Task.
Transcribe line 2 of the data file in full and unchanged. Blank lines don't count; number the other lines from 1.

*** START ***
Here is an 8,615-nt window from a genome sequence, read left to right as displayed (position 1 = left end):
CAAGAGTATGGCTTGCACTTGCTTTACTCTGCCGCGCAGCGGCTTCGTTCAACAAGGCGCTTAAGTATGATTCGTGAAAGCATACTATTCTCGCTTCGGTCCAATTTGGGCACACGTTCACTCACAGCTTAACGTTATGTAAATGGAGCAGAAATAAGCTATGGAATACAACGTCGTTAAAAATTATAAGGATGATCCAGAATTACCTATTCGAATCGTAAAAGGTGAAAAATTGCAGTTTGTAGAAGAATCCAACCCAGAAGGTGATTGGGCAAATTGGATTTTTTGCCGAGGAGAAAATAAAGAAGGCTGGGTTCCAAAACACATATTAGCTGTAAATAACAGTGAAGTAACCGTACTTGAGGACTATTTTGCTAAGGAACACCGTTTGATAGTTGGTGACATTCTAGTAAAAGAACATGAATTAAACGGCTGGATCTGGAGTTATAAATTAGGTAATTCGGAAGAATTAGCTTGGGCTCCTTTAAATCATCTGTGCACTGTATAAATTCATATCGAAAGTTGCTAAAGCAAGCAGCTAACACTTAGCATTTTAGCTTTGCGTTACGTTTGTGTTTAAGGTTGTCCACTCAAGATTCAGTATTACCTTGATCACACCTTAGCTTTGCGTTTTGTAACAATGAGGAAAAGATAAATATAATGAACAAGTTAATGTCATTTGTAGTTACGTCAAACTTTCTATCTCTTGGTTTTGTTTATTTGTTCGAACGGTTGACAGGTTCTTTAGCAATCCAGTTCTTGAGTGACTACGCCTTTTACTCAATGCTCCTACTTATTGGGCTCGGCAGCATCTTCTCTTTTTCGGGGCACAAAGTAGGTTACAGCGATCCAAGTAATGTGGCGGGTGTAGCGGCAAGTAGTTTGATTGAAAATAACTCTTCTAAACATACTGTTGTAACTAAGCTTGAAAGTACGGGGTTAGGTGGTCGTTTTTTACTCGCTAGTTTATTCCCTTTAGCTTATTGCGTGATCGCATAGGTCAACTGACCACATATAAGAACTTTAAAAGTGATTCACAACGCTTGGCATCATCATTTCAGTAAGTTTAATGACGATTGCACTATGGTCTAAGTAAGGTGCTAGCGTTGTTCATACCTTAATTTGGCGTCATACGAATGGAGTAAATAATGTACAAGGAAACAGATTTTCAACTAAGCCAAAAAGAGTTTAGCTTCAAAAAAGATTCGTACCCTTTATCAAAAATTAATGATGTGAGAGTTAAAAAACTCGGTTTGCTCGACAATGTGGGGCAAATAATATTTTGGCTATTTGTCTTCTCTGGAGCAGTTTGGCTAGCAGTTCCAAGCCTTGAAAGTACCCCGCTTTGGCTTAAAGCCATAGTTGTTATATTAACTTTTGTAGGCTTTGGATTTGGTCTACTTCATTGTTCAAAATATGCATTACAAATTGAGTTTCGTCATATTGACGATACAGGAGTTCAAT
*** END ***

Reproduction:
CAAGAGTATGGCTTGCACTTGCTTTACTCTGCCGCGCAGCGGCTTCGTTCAACAAGGCGCTTAAGTATGATTCGTGAAAGCATACTATTCTCGCTTCGGTCCAATTTGGGCACACGTTCACTCACAGCTTAACGTTATGTAAATGGAGCAGAAATAAGCTATGGAATACAACGTCGTTAAAAATTATAAGGATGATCCAGAATTACCTATTCGAATCGTAAAAGGTGAAAAATTGCAGTTTGTAGAAGAATCCAACCCAGAAGGTGATTGGGCAAATTGGATTTTTTGCCGAGGAGAAAATAAAGAAGGCTGGGTTCCAAAACACATATTAGCTGTAAATAACAGTGAAGTAACCGTACTTGAGGACTATTTTGCTAAGGAACACCGTTTGATAGTTGGTGACATTCTAGTAAAAGAACATGAATTAAACGGCTGGATCTGGAGTTATAAATTAGGTAATTCGGAAGAATTAGCTTGGGCTCCTTTAAATCATCTGTGCACTGTATAAATTCATATCGAAAGTTGCTAAAGCAAGCAGCTAACACTTAGCATTTTAGCTTTGCGTTACGTTTGTGTTTAAGGTTGTCCACTCAAGATTCAGTATTACCTTGATCACACCTTAGCTTTGCGTTTTGTAACAATGAGGAAAAGATAAATATAATGAACAAGTTAATGTCATTTGTAGTTACGTCAAACTTTCTATCTCTTGGTTTTGTTTATTTGTTCGAACGGTTGACAGGTTCTTTAGCAATCCAGTTCTTGAGTGACTACGCCTTTTACTCAATGCTCCTACTTATTGGGCTCGGCAGCATCTTCTCTTTTTCGGGGCACAAAGTAGGTTACAGCGATCCAAGTAATGTGGCGGGTGTAGCGGCAAGTAGTTTGATTGAAAATAACTCTTCTAAACATACTGTTGTAACTAAGCTTGAAAGTACGGGGTTAGGTGGTCGTTTTTTACTCGCTAGTTTATTCCCTTTAGCTTATTGCGTGATCGCATAGGTCAACTGACCACATATAAGAACTTTAAAAGTGATTCACAACGCTTGGCATCATCATTTCAGTAAGTTTAATGACGATTGCACTATGGTCTAAGTAAGGTGCTAGCGTTGTTCATACCTTAATTTGGCGTCATACGAATGGAGTAAATAATGTACAAGGAAACAGATTTTCAACTAAGCCAAAAAGAGTTTAGCTTCAAAAAAGATTCGTACCCTTTATCAAAAATTAATGATGTGAGAGTTAAAAAACTCGGTTTGCTCGACAATGTGGGGCAAATAATATTTTGGCTATTTGTCTTCTCTGGAGCAGTTTGGCTAGCAGTTCCAAGCCTTGAAAGTACCCCGCTTTGGCTTAAAGCCATAGTTGTTATATTAACTTTTGTAGGCTTTGGATTTGGTCTACTTCATTGTTCAAAATATGCATTACAAATTGAGTTTCGTCATATTGACGATACAGGAGTTCAAT